Price Guides June 2005: Motherboardsby Kristopher Kubicki & Larry Barber on June 19, 2005 1:00 PM EST
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Clinging to AGP for the low end makes the least amount of sense. Low end AGP video cards generally cost more and perform poorer than NVIDIA's TurboCache series while board prices between moderate nForce4 4X and nForce3/K8T800 are negligible. Socket 754 motherboards with PCIe are totally the way to go. ASUS and MSI have the strongest showings right now - and our recommendation for a good budget nForce4 Socket 754 motherboard goes to MSI's K8N Neo3-F [RTPE: MS-7135-010]. The Neo3-F also features one of those unusual AGP sockets that route via the Southbridge - so even the fence sitters will have a reason to grab this board.
Of course, feel free to completely ignore our advice and grab an AGP budget motherboard. The K8N Neo3-F we recommended above has more functionality than most of these boards and at a better price.
K8T890 motherboards are pretty much your only alternative to nForce4 on the AMD scale of things right now, but keep in mind that dual core processors still don't work on these motherboards. Since K8T890 boards are usually value oriented anyway (and dual core Athlon 64s are anything but value oriented), we haven't talked much about this problem yet. Given a similarly priced nForce4 motherboard, we would recommend the NVIDIA option to avoid buying a new board if you do eventually end up with a dual core upgrade. It's unfortunate that K8T890 has dual core problems because some motherboards, like the ASUS A8V-E Deluxe [RTPE: A8V-E Deluxe] and the Abit AX8 [RTPE: Abit AX8], are very solid all around motherboards for the price.
Perhaps the most disappointing updates we've heard in a while include the continuous problems plaguing Xpress 200 Crossfire. Xpress 200 (a.k.a. R*400, R*480) had an extremely low adoption rate that didn't extend outside of Tier 1 motherboard manufacturers for very long. At Computex, we saw a plethora of manufacturers ready to jump on board to the "Crossfire" craze for ATI's multiple VPU solution. Sadly, months have gone by without working samples much less retail products. We were slightly lucky at Computex when Anand had the opportunity to benchmark a reference system. Since the most optimistic manufacturers are telling us mid July before a single retail motherboard ships, hope Crossfire is nothing short of incredible by the time it actually shows up. ATI has an interesting opportunity to replace VIA as the number two AMD core logic manufacturer (Xpress 200 actually works with dual core processors), but ATI also has a track record of missed opportunities.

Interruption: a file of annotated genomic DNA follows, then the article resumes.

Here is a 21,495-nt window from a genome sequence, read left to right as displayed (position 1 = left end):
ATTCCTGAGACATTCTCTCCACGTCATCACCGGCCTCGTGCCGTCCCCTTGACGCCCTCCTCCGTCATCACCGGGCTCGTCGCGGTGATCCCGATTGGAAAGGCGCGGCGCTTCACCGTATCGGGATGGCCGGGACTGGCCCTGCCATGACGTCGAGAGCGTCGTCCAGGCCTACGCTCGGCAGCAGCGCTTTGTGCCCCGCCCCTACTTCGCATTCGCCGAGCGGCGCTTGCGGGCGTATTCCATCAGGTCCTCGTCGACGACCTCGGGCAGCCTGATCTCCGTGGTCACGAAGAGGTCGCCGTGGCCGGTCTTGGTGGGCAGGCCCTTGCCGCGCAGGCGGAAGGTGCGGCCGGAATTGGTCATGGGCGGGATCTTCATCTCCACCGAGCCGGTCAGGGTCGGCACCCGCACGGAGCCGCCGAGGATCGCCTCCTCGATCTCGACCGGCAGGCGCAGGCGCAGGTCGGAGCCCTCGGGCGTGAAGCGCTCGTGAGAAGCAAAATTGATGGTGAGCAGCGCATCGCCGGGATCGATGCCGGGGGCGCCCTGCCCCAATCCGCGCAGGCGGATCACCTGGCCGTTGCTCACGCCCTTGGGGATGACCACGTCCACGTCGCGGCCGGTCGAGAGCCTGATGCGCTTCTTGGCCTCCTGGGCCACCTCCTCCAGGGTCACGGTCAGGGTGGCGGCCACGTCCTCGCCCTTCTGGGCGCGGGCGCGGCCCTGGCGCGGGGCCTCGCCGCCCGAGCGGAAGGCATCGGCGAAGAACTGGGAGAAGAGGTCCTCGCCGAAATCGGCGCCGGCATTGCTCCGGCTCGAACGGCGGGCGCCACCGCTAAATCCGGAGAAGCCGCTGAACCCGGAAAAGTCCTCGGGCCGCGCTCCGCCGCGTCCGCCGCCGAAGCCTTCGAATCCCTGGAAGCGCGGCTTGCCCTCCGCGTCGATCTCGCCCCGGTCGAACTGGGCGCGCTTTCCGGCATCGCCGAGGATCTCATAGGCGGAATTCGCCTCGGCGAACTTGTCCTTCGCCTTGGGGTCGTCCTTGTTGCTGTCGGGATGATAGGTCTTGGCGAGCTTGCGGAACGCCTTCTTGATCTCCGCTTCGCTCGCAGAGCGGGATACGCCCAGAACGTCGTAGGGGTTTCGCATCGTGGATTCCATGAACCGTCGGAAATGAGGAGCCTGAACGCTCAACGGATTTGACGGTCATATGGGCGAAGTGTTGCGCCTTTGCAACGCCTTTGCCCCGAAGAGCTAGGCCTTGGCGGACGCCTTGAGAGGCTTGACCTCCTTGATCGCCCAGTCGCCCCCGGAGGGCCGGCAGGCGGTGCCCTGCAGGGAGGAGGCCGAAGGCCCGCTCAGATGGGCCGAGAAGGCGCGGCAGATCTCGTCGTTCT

If we are going to talk about ATI as a major core logic manufacturers, we might as well mention ULi too. ULi made quite a stir at Computex with some of their new north bridge technology, but since shipping products are a few weeks (months?) off, it's way too early to say whether or not they have a chance of competing against NVIDIA or ATI in the near future. We have heard of several manufacturers that like ULi's products, but can't adopt them due to the SKU overlap with VIA and NVIDIA products.
There is still some fight left in Socket 462 in the form of Sempron combos. A decent KT880 [RTPE: KT880] motherboard runs around $50 with a Sempron 2600+ [RTPE: SDA2600DUT3D] usually running about $70. There are some bundle deals at various merchants as well, so check out our forums for more details.